Glossary of Terms
A rare, but serious side effect that can occur with some antipsychotic medication. It involves a large drop in white blood cells and puts an individual at increased risk of infection. The drop in white blood cells cannot be felt by the individual and this is the reason why blood may be checked closely in individuals taking antipsychotic medications. By checking blood often, healthcare providers can see if an individual has had a drop in white blood cell counts and inform them before the individual develops infection.
A potential side effect of many antipsychotic medications. Individuals with akathisia feel an unpleasant sensation of inner restlessness. It is often visible in individuals as frequent moving, inability to sit still, crossing and uncrossing legs, pacing and feelings of anxiety or panic.
An arrhythmia is a condition in which the heart beats with an irregular or abnormal rhythm. Some antipsychotic medications can increase the risk of arrhythmia. This side effect can be very serious so your doctor will review your heart health with you and may do tests to look at your heart rhythm in some cases.
A medication that is discovered and sold by a pharmaceutical company under a patent for many years. Brand-name medication is more expensive than generic medication because the pharmaceutical company who discovered it has many costs with the medication research and marketing. A brand-name medication is given a brand/trade name by the pharmaceutical company, which can only be used by the original company.
This is a potential side effect with many antipsychotic medications. It is a side effect that decreases the number of bowel movements an individual has to less than 3 per week or results in bowel movements that are very hard, dry and difficult to pass. If you notice any change to your bowel routine on antipsychotic medication it is very important to tell your doctor and pharmacist.
This is a type of long-acting intramuscular injection. Some antipsychotic medications are formulated into depot injections so that individuals can take medication less often. Most depot injections need to be given every 2 - 4 weeks.
Some antipsychotic medications can cause individuals to feel drowsy or very sleepy. Often this side effect improves the longer you are on the medication.
A potential side effect of antipsychotic medication due to blocking of dopamine in different parts of the brain. These side effects impact movement. They include things like muscle stiffness, restlessness, tremors, involuntary movements of tongue, fingers, feet and stiffness or rigidity.
A copy of a brand-name medication. It is equivalent to the brand-name medication in terms of safety and efficacy but may be a different shape or a different colour. It is sold for less money, after the patent on the original brand-name medication expires.
This is a potential side effect associated with antipsychotic medication. It is more common with typical antipsychotics but it can occur with some of the atypical medications. It means that individuals get an increased level of prolactin in their body because the medication blocks dopamine receptors. Prolactin is a hormone involved in things like menstrual cycles, sexual desire and function and production of breast milk. Individuals who have this side effect may experience loss of interest in sex, change in menstrual cycle (including no longer experiencing a monthly period), premature ejaculation and swelling of breasts and production of breast milk in males and females (who are not pregnant and/or have not given birth recently).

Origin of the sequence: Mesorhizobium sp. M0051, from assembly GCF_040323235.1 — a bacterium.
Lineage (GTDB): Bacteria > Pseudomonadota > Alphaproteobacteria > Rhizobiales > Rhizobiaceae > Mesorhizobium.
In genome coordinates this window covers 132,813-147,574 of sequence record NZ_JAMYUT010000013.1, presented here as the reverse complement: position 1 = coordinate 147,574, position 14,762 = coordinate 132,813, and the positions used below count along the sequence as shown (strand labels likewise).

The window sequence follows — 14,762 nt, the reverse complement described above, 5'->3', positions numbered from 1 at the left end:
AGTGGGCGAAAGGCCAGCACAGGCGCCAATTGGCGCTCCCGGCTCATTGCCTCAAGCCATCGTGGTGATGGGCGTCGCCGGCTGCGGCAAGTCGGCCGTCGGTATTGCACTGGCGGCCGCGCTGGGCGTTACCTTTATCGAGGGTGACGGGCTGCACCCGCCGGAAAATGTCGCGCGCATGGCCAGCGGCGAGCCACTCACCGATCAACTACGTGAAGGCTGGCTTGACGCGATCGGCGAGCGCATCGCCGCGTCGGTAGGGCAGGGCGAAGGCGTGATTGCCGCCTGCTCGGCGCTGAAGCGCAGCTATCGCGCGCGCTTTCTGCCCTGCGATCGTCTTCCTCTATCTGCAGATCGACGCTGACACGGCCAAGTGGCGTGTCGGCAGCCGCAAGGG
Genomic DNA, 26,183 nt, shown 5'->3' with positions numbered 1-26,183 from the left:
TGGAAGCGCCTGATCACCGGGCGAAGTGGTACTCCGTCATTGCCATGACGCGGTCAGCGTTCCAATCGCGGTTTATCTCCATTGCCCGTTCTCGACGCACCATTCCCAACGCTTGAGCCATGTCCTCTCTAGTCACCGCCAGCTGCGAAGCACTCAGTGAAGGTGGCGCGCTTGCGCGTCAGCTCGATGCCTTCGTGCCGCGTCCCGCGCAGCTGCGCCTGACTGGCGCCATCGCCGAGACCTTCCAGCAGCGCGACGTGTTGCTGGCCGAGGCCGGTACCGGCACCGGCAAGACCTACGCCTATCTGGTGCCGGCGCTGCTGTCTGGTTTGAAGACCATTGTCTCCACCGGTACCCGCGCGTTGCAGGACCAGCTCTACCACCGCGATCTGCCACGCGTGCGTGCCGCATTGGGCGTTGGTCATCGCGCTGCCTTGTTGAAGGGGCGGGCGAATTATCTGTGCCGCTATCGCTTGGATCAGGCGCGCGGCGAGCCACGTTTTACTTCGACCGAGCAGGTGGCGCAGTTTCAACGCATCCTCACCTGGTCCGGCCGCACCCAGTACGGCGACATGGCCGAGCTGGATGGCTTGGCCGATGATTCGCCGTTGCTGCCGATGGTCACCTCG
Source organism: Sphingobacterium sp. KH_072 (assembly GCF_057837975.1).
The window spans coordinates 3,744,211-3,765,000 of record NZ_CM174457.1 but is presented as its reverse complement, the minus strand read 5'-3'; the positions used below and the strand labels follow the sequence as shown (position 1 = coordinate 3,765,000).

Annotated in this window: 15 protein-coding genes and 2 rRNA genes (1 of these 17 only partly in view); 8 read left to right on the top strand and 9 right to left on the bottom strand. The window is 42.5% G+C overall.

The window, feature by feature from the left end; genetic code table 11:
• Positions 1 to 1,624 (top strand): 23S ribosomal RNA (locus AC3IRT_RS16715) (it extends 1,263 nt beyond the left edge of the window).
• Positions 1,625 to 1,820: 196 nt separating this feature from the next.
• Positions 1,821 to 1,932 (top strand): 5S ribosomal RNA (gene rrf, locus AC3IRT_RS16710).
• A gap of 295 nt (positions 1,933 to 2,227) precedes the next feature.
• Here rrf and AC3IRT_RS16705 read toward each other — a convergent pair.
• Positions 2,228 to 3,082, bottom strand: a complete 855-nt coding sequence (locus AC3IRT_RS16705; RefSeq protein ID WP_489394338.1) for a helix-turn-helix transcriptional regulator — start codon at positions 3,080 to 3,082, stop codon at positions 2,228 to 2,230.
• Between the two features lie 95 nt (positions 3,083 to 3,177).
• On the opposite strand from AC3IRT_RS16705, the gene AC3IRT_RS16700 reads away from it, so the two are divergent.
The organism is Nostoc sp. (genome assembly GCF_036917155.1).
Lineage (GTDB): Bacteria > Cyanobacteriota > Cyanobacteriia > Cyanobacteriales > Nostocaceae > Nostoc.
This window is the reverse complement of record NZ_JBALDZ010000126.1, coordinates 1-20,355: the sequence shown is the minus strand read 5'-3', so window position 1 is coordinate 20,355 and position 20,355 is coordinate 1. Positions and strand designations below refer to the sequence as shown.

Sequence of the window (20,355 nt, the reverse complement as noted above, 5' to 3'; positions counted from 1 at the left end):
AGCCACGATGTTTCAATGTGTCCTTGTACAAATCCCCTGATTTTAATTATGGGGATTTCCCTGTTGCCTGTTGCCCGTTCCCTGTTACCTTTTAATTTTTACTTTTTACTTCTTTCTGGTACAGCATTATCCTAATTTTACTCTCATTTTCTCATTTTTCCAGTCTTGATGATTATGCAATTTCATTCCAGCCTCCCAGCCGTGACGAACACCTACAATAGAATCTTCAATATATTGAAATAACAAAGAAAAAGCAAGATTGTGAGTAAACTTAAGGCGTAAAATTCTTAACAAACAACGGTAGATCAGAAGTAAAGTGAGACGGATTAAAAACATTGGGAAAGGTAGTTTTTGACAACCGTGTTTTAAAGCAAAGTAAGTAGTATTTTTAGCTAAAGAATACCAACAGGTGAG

Some individuals may experience insomnia with antipsychotic medication. This means that individuals may have trouble falling asleep and/or staying asleep. The medication may make them feel very awake. If this happens to you it is best to try taking the medication in the morning to help prevent sleeping difficulties at bed time.
Neuroleptic Malignant Syndrome
This is a very rare side effect that may occur with antipsychotic treatment. This side effect can be life-threatening. It usually consists of fever, confusion, stiffness of the muscles and changes to the nervous system leading to wide swings of blood pressure, excessive sweating and excessive secretion of saliva.
This is a side effect that can occur with many antipsychotic medications. It is when an individual experiences a drop in their blood pressure reading when they stand up. In order to decrease the risk of this side effect it is important to stand up slowly from sitting positions or when you are lying down. If a person has this side effect they may feel dizzy or they may faint when they stand up quickly.
A type of extrapyramidal side effect or movement side effect that may occur with antipsychotic medication. It is called Parkinsonism because it looks similar to symptoms that individuals with Parkinson’s disease may have. The common things you will see in individuals who get this side effect from antipsychotic medication are hand tremor/shaking, slow movement, slow speech/talking and muscle stiffness.
A sublingual tablet is one that must be dissolved in the mouth instead of swallowed. These medications dissolve easily in saliva under your tongue.
This is a potential side effect of antipsychotic treatment. It occurs most often with typical antipsychotic medications. It usually occurs after being treated for long periods of time and/or being treated with high doses of the medication. It involves involuntary, repetitive movements of the body. It often involves things like lip smacking, tongue movements, a lot of eye blinking, repeated tongue movements and lip pursing/puckering. You can sometimes also see involuntary movements in the arms and legs, fingers and in the chest area.